Comet – Calloplesiops altivelis – I think this is one of the
most beautiful fish, but I wish it would come out a little more!
It is so shy to come out for feeding, and so slow to eat that I
don’t know how it gets enough. It seems to be doing well
though. The one thing sure to draw it out is live grass shrimp,
and its hunting behaviors are very cool. It will fan out its fins
and arch its body, presumably to block escape routes for the
prey. It seems to miss quite often, at least compared to our
fuzzy dwarf lion, who never does.

Fathead (Sunburst) Anthias – Serranocirrhitus latus – The
husbandry recommendations on this species usually says that it
doesn’t like bright light; but mine happily stays out in the
open in the brightest areas. Slightly aggressive with other
planktivores, but does no damage. The one problem I have had with
this fish is color fading. I have fed it food containing natural
coloring agents, and food supplemented with Canthaxanthin, but it
still doesn’t have it’s original brightness.

Black-capped Basslet – Gramma melacara – I could not feed the
tank for a week and I’m sure this fellow would still be fat
like a pig. I suspect he is responsible for the absence of
bristleworms in the tank.

Threadfin Cardinal – Apogon leptacanthus – Nice schooling fish.
One of them always had a mouthful of eggs every few weeks, but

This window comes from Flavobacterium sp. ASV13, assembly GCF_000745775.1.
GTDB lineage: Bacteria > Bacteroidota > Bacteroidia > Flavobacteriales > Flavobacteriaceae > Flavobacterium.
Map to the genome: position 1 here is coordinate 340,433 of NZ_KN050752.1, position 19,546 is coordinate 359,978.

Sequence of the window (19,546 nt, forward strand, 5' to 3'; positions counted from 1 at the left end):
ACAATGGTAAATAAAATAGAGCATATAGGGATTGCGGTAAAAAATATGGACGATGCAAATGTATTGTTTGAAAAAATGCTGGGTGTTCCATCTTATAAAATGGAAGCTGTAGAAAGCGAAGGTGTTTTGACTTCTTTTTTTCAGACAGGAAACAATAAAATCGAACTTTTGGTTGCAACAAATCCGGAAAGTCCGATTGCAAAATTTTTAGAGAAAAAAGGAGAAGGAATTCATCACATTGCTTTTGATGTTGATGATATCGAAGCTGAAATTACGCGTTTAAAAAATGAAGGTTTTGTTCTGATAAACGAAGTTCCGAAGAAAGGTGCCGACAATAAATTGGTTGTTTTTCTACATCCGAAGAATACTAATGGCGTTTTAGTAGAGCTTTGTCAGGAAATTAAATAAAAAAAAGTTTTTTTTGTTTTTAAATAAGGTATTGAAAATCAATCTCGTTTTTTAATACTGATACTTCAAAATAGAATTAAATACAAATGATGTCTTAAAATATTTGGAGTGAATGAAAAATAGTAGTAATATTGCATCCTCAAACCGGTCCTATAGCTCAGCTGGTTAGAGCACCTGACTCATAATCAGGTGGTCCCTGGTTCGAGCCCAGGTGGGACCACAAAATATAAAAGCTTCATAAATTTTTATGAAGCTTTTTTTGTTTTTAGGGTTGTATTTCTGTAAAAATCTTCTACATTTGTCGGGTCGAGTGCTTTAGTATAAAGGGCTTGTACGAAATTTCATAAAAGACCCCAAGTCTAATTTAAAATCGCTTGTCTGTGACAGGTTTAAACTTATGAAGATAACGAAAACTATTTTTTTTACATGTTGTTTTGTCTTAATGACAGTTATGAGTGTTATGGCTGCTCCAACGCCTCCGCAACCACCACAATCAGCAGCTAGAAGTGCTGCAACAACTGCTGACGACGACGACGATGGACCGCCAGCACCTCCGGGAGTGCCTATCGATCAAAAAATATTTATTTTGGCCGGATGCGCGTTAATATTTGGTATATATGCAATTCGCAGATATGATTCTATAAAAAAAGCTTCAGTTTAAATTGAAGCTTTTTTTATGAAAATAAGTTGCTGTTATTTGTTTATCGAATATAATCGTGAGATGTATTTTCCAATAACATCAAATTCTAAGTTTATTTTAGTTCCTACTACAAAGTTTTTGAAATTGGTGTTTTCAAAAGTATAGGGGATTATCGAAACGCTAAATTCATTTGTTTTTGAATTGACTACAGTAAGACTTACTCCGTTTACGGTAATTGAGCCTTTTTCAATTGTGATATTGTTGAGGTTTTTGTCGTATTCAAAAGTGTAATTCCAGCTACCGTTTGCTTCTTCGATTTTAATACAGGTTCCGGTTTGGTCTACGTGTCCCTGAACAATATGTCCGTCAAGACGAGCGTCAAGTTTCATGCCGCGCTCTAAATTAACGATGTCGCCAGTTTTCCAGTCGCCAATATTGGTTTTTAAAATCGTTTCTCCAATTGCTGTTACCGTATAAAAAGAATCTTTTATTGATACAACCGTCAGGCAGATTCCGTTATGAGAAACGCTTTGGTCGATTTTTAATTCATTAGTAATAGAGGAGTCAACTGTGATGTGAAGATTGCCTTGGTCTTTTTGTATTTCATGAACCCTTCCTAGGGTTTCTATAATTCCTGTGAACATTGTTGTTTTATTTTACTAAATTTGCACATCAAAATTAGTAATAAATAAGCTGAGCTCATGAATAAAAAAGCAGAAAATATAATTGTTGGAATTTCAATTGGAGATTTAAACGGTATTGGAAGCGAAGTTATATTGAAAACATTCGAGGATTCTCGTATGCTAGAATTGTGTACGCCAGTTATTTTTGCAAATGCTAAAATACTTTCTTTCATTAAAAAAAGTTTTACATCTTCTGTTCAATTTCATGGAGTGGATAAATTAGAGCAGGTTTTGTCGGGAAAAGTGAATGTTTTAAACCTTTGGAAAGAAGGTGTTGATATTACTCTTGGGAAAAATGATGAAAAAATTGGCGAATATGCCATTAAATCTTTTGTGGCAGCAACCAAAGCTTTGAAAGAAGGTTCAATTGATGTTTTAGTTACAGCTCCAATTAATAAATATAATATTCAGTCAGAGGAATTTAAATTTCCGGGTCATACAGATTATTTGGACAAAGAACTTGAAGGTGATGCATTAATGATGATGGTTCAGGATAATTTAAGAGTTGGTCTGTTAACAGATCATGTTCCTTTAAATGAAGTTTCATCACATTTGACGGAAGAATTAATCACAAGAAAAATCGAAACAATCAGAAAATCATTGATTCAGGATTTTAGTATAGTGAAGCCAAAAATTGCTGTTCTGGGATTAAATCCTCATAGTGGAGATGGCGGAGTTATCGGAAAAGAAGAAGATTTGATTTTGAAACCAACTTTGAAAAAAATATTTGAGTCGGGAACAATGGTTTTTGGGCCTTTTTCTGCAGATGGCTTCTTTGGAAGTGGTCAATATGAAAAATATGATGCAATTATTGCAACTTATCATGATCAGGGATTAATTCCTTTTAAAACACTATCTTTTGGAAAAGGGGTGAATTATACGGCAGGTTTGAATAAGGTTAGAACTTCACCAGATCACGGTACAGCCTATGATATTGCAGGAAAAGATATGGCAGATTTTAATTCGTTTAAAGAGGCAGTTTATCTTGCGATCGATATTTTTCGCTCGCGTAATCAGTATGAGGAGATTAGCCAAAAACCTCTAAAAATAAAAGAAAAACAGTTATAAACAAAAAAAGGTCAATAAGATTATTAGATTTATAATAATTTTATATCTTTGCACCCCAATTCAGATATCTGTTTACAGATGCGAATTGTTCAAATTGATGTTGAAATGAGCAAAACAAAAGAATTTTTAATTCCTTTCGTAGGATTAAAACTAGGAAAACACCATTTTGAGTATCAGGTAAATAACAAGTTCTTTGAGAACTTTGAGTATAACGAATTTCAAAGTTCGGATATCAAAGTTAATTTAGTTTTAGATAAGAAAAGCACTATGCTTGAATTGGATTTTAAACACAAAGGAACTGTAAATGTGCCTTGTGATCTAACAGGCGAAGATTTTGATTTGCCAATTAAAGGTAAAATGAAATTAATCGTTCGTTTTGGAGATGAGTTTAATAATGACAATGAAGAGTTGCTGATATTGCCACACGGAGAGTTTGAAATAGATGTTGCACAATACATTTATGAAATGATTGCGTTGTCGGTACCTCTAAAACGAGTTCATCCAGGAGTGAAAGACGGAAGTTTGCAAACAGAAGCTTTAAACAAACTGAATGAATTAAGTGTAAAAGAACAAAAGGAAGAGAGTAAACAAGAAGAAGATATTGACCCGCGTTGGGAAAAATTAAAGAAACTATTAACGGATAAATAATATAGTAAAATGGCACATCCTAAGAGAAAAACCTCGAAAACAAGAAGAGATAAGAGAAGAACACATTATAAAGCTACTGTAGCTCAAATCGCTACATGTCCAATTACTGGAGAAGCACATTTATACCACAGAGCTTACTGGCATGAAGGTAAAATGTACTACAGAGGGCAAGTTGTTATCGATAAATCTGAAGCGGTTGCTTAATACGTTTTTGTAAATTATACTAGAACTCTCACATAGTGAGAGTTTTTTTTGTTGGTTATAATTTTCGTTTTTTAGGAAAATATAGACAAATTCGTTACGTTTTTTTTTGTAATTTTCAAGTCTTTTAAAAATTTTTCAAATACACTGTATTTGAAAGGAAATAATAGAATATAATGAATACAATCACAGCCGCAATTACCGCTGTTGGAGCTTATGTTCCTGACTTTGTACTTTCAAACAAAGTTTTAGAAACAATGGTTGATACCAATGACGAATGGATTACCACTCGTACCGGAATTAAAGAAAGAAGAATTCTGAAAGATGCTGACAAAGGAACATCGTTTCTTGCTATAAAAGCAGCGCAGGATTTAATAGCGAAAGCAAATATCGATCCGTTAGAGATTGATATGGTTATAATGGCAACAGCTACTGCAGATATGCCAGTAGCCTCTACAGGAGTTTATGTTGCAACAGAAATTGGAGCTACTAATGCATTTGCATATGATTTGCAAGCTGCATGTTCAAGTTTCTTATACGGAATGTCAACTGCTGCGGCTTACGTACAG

one of the three disappeared mysteriously recently and there have
been no eggs since.

White-ray Shrimp Goby – Stonogobiops yasha – A beautiful fish,
but this fellow insists on surfing my overflow to the basement
sump. Having made three trips down there, I’ve decided he can
stay! Probably better for a nano situation.

anthias.jpg apogon.jpg mimic_tang2.JPG rightside_0305.jpg comet_flash.JPG

Janitors

I have a variety of snail species, but feel that turbos do the
best job. They are the only ones that can be counted on to eat
hair as well as film algae. I also have a few emerald crabs,
although I’m not sure how effective they are. I suspect they
may be keeping the bubble algae in check.

Things I would change, or do differently
next time:

Bigger- I hope to upgrade to a larger tank, both to expand my
fish choices and to give the corals a bigger space to grow out
in. I have too many cramped colonies at the moment.

Circulation- I’m not sure if I will upgrade for this tank or
wait, but I would like to do away with the numerous internal
devices. I prefer the laminar flow created when all the
powerheads are working together rather than turbulence. I would
like a dual manifold driven by a motorized ball valve or similar
device, in which all the outlets would direct flow clockwise for
a short interval (just a couple of minutes) and then the valve
would redirect flow counterclockwise for the same duration. I
think this could simulate surge nicely and you would get a
massive flow from all the devices working together.

Frag tank – I don’t like having all those frags falling all
over the place, and would like a separate tank to grow them out
in.

comet_tail.JPG

Here is the Comet, the way he
usually shows himself. Possibly mimicing a morays head.

redtable2.JPG pinkzoos.JPG sarc_yellow.jpg monti_prple_0305.jpg sarc_green.JPG sarcgreen.JPG

sarc_long.jpg zoos mixed.JPG trachy.jpg xenia.JPG torch1.jpg polyps_green.jpg

apogon1.JPG

ricordia.JPG

clam.jpg

120_right_backlit.JPG

mille_pink_top.JPG

monti_purple.jpg

goniastrea.JPG